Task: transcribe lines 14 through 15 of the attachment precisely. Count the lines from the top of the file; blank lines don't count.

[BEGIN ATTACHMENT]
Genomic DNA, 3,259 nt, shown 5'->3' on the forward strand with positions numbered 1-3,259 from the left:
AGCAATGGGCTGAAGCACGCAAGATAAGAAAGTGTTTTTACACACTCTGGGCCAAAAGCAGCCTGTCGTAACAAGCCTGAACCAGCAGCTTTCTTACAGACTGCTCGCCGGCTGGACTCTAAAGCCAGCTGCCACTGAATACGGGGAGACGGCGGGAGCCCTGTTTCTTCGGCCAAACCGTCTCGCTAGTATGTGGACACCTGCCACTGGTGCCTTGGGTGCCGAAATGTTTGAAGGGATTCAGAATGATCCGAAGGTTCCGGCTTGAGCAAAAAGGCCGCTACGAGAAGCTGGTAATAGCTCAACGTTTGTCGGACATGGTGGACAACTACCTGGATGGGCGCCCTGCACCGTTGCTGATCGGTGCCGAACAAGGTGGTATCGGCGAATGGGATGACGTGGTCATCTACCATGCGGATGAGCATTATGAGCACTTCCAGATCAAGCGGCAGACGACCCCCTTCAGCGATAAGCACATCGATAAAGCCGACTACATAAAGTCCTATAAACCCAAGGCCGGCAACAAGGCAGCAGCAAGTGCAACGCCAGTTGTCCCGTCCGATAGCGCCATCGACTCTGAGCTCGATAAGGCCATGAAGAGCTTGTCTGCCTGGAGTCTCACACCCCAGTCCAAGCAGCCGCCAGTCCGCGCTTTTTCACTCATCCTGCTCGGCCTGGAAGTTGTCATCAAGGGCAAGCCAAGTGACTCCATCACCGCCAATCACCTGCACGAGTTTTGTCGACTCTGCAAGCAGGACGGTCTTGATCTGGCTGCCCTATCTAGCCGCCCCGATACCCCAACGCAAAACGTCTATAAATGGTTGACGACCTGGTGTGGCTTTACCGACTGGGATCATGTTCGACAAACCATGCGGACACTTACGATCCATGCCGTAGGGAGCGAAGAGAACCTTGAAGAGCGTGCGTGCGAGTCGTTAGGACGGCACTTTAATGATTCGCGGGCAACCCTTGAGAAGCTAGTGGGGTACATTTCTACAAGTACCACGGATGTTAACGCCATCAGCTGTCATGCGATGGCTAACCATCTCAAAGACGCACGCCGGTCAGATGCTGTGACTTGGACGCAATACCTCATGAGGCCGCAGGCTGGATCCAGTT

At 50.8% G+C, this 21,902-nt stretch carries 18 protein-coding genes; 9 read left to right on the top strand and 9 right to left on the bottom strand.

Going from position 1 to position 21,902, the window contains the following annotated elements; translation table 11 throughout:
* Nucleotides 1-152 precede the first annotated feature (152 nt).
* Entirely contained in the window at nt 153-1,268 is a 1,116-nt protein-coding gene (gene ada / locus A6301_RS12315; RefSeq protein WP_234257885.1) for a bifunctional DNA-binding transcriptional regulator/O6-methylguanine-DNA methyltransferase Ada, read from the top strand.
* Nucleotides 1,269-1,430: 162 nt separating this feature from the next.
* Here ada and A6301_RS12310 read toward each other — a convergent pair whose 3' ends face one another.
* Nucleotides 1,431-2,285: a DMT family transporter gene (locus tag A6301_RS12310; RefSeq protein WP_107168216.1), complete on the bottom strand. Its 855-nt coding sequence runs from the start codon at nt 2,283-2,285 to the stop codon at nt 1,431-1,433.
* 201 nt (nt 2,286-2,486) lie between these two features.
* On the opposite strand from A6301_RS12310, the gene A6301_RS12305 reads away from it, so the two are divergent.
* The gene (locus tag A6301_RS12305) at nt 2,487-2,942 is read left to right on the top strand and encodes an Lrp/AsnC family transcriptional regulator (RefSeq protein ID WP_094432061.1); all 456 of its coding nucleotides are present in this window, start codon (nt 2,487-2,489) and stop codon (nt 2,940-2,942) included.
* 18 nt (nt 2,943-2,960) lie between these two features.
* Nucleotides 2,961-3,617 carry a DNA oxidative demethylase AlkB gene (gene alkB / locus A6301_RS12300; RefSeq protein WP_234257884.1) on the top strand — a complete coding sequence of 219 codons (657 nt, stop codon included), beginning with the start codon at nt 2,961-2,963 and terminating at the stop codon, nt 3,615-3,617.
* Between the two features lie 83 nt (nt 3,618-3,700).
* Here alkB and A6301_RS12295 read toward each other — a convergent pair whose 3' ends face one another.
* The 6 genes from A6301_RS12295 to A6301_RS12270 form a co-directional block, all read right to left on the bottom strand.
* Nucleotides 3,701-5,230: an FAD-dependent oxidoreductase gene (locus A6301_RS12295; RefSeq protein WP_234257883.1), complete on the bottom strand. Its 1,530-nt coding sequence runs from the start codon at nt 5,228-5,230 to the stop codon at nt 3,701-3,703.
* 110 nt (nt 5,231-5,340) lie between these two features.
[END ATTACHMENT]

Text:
* Nucleotides 2,961-3,617 carry a DNA oxidative demethylase AlkB gene (gene alkB / locus A6301_RS12300; RefSeq protein WP_234257884.1) on the top strand — a complete coding sequence of 219 codons (657 nt, stop codon included), beginning with the start codon at nt 2,961-2,963 and terminating at the stop codon, nt 3,615-3,617.
* Between the two features lie 83 nt (nt 3,618-3,700).